I wrote yesterday that I wanted to be intentional about spending time with the daily readings from the Hebrew Bible. Well, today’s is a doozy, filled with both the inspiring and deeply problematic elements we expect from these old stories.
God has promised Abraham (at this point in the story, Abraham and Sarah are still Abram and Sarai, but for simplicity’s sake I’ll call them by their later names) that he will be the father of many nations. But Abraham and his wife Sarah are getting impatient. They are now old, probably three times the life expectancy for their culture, and they still have not had the child God promised them. So, Sarah decides to take matters into her own hands and has Abraham sleep with her slave Hagar, but when her plan actually works and Hagar conceives Abraham’s child, Sarah becomes jealous and drives Hagar away. In the end, Hagar is instructed by God to return to Sarah.
Wow. There’s a lot going on here. It seems like a good opportunity to put the five steps of my integral hermeneutic to good use: Experience, Encounter, Explore, Challenge, and Expand.
The first thing I noticed in reading the story is that no one comes off looking good. Abraham appears weak, allowing himself to be talked into the plan by Sarah. Sarah and Abraham both appear to lack faith in God’s promise — even if we can have some sympathy because God really was taking a long time! — and devise an objectively bad plan in response. (The plan is so bad that the problems that arise later come because it succeeded and not because it failed!) And even Hagar, who is unquestionably to our eyes a victim of the story, a powerless possession offered by Sarah for her husband’s use, doesn’t come off well, lording her successful conception and delivery over her mistress.
But the second and more interesting thing I noticed is that the story is full of God’s mercy and grace. The humans have made a complete mess of things, trying to force the fulfillment of God’s promise through their own scheming and sowing division, harming relationships, and creating long-lasting questions about identity and inheritance in the process. Abraham and Sarah are still without the child of promise and their household has been broken. Hagar has been used and is now an unwed mother who has been instructed to return to the service of a woman who hates her. Ishmael, Hagar’s son, will grow up without the rights and responsibilities due to the firstborn son. And yet from this mess, each of them is blessed by God. God hasn’t given up on Abraham and Sarah and the master plan. God visits Hagar and promises her that her son will, just like his father, thrive and become the father of many nations. And this promise becomes God’s blessing upon Ishmael.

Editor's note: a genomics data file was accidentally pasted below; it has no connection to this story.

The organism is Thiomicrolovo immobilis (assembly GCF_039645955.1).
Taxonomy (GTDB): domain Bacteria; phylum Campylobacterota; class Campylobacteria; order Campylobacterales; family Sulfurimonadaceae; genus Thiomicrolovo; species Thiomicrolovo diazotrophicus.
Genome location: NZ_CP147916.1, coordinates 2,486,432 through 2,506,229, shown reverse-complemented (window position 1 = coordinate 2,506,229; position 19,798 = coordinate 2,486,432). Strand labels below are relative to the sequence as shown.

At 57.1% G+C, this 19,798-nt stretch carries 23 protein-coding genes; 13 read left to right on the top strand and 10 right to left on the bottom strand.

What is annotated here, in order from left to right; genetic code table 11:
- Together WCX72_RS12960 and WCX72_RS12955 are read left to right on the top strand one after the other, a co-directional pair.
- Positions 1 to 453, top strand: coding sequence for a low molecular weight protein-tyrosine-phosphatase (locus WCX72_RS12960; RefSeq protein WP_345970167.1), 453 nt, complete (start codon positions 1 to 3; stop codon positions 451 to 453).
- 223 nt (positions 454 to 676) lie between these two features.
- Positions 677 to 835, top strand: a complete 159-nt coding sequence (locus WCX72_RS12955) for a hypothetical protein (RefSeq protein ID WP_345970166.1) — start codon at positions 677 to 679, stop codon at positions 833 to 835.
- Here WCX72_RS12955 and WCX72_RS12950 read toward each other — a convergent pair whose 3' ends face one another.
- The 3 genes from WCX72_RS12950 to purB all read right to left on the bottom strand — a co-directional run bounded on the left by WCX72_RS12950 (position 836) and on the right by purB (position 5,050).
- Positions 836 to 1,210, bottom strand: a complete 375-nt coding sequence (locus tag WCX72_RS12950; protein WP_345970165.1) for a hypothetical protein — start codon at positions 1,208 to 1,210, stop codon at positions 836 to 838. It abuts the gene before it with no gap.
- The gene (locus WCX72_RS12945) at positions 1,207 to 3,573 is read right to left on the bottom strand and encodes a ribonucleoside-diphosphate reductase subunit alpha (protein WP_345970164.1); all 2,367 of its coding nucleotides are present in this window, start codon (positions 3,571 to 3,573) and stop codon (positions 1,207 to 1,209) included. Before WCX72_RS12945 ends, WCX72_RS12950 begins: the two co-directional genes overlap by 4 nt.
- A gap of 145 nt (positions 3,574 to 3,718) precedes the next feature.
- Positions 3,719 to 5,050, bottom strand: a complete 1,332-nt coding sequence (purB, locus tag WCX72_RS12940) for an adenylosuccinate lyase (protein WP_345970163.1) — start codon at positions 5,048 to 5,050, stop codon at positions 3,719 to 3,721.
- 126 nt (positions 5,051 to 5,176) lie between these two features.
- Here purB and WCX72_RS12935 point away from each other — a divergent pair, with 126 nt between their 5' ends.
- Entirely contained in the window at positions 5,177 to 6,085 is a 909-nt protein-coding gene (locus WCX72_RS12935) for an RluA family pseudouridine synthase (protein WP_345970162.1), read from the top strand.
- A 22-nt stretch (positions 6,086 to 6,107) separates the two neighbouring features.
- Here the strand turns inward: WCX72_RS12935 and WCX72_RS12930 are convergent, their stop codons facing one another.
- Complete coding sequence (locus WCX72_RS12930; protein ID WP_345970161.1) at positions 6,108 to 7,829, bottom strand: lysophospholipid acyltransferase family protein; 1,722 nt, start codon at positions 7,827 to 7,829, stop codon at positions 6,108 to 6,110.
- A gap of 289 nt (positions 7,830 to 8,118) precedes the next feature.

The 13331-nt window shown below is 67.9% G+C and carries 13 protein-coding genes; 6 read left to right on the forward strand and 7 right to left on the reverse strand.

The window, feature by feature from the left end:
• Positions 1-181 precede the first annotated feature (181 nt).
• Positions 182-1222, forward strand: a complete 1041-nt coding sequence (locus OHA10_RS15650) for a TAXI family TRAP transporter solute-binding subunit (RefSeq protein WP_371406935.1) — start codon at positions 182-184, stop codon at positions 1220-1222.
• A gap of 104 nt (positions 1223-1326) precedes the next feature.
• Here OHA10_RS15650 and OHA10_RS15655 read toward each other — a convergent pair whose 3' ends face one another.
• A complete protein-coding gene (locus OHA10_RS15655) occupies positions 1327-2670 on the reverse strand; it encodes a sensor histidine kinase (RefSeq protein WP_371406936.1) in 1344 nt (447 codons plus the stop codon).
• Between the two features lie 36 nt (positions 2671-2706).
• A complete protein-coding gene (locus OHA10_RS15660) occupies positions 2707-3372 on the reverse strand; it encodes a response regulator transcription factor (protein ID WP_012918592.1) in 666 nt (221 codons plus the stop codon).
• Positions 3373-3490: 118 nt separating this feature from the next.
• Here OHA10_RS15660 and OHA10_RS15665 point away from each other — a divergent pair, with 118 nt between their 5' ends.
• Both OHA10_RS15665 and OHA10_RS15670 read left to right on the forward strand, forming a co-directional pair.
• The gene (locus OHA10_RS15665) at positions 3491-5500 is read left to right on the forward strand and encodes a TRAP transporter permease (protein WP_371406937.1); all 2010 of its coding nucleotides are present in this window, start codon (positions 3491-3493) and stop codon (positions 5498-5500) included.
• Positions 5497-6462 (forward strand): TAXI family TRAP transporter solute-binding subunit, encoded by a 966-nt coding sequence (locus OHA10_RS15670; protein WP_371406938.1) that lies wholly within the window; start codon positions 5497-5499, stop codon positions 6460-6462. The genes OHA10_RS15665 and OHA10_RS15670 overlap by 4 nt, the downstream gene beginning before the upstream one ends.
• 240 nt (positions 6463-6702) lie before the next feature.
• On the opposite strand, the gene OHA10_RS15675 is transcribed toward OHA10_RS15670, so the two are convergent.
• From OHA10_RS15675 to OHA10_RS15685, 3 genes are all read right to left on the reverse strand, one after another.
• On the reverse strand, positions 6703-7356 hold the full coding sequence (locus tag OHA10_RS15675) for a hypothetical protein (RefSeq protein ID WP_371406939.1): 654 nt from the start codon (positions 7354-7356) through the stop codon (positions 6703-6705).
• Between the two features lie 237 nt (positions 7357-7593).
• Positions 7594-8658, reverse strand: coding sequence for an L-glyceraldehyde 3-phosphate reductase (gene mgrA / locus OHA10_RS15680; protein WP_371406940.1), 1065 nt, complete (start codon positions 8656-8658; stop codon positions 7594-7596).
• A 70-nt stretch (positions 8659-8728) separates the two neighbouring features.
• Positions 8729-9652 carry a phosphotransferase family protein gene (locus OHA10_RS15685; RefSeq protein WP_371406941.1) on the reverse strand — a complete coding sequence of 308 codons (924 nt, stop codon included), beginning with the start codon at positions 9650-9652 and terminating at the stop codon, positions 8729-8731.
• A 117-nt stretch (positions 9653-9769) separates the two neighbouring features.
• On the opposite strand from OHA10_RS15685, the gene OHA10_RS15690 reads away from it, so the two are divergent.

This step instructs me to look at not my own experience of the text, but what the text itself might be trying to say. This story is part of the larger narrative of Israel’s patriarchs, the origin story of the people of God. Surrounded as they were by nations descended from Abraham’s less favored descendants, part of this origin story involves explaining how it could be that Israel’s forefather Isaac was the child of God’s promise to Abraham and not his older half-brother. Perhaps there’s another unspoken question at play in the story: if indeed Ishmael was not the child of God’s promise, why were his descendants so many and so powerful? As much as it is a story about God’s mercy, it’s also a story about the origin of Israel and its rivals.
This step is a little beyond the scope of an early-morning Bible reading, but in the context of a fuller interpretive opportunity, the questions I would want to ask here are about the similarities and differences between this story and the later narrative of Hagar and Ishmael in Genesis 21, which covers some of the same material but from a different perspective. I would also want to learn more about the role of slaves in nomadic Middle Eastern cultures so I could have a better sense of Hagar’s real standing within the clan and what rights her offspring from the head of the clan might legitimately expect within that culture.